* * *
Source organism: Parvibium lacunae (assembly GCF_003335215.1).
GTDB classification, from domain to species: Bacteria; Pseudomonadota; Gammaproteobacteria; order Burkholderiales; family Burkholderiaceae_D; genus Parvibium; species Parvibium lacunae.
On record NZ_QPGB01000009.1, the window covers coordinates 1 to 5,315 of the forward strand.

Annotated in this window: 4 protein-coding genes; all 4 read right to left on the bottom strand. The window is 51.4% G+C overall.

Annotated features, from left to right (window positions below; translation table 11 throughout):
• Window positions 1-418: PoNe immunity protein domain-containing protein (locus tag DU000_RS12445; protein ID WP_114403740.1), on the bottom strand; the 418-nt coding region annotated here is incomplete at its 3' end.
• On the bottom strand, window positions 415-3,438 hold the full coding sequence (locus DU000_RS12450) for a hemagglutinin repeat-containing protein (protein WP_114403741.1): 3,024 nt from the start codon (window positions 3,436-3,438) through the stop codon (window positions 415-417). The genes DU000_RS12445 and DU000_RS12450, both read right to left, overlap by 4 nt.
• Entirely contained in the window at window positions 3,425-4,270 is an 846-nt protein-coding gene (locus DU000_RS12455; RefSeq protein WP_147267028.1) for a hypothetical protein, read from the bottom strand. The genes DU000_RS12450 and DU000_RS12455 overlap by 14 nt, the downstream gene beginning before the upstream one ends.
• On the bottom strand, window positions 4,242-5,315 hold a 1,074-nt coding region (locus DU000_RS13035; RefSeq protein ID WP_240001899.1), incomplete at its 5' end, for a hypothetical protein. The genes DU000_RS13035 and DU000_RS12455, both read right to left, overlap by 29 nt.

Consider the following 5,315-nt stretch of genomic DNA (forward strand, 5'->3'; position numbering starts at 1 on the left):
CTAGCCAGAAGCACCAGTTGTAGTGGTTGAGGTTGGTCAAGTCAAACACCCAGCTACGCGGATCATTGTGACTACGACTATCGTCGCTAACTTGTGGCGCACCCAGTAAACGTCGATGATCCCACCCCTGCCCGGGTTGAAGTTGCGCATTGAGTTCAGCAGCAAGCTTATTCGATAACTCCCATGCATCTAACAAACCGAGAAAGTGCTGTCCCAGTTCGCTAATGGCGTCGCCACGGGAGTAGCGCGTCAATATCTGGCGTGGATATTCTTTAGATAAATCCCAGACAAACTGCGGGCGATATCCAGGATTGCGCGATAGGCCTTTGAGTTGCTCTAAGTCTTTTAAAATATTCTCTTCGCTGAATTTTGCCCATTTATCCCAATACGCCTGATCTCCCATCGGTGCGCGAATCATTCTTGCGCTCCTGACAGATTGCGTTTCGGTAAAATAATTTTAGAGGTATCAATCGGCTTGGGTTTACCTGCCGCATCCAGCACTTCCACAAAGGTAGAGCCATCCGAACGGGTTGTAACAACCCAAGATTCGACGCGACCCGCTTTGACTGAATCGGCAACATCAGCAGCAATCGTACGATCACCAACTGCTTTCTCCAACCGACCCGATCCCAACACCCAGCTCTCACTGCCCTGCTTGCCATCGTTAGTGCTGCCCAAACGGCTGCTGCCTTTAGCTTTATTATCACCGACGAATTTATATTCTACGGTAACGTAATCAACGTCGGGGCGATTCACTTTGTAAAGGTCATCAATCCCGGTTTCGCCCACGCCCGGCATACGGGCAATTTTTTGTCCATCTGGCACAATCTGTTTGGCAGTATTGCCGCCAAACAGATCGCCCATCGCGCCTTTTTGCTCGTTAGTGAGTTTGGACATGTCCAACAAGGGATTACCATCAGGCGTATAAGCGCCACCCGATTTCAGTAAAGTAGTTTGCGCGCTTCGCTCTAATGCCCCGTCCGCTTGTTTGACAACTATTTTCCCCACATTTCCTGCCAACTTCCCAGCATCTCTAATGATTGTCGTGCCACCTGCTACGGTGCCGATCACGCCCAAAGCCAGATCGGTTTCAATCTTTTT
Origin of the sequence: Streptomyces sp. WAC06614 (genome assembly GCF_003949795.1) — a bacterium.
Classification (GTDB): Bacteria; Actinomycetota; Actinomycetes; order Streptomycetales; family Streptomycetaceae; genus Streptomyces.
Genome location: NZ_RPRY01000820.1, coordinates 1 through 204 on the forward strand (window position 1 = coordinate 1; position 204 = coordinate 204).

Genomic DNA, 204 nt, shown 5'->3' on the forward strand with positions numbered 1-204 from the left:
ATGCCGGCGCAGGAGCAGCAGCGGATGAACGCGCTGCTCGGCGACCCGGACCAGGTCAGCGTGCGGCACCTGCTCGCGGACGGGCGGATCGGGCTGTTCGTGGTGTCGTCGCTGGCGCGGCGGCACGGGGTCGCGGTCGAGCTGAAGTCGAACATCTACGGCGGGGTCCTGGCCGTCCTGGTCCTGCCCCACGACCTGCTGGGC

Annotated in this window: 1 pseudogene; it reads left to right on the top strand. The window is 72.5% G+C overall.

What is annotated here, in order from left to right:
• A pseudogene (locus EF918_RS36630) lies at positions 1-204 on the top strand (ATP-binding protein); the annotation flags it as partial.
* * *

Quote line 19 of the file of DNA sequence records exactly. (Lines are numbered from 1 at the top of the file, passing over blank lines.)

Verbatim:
• A pseudogene (locus EF918_RS36630) lies at positions 1-204 on the top strand (ATP-binding protein); the annotation flags it as partial.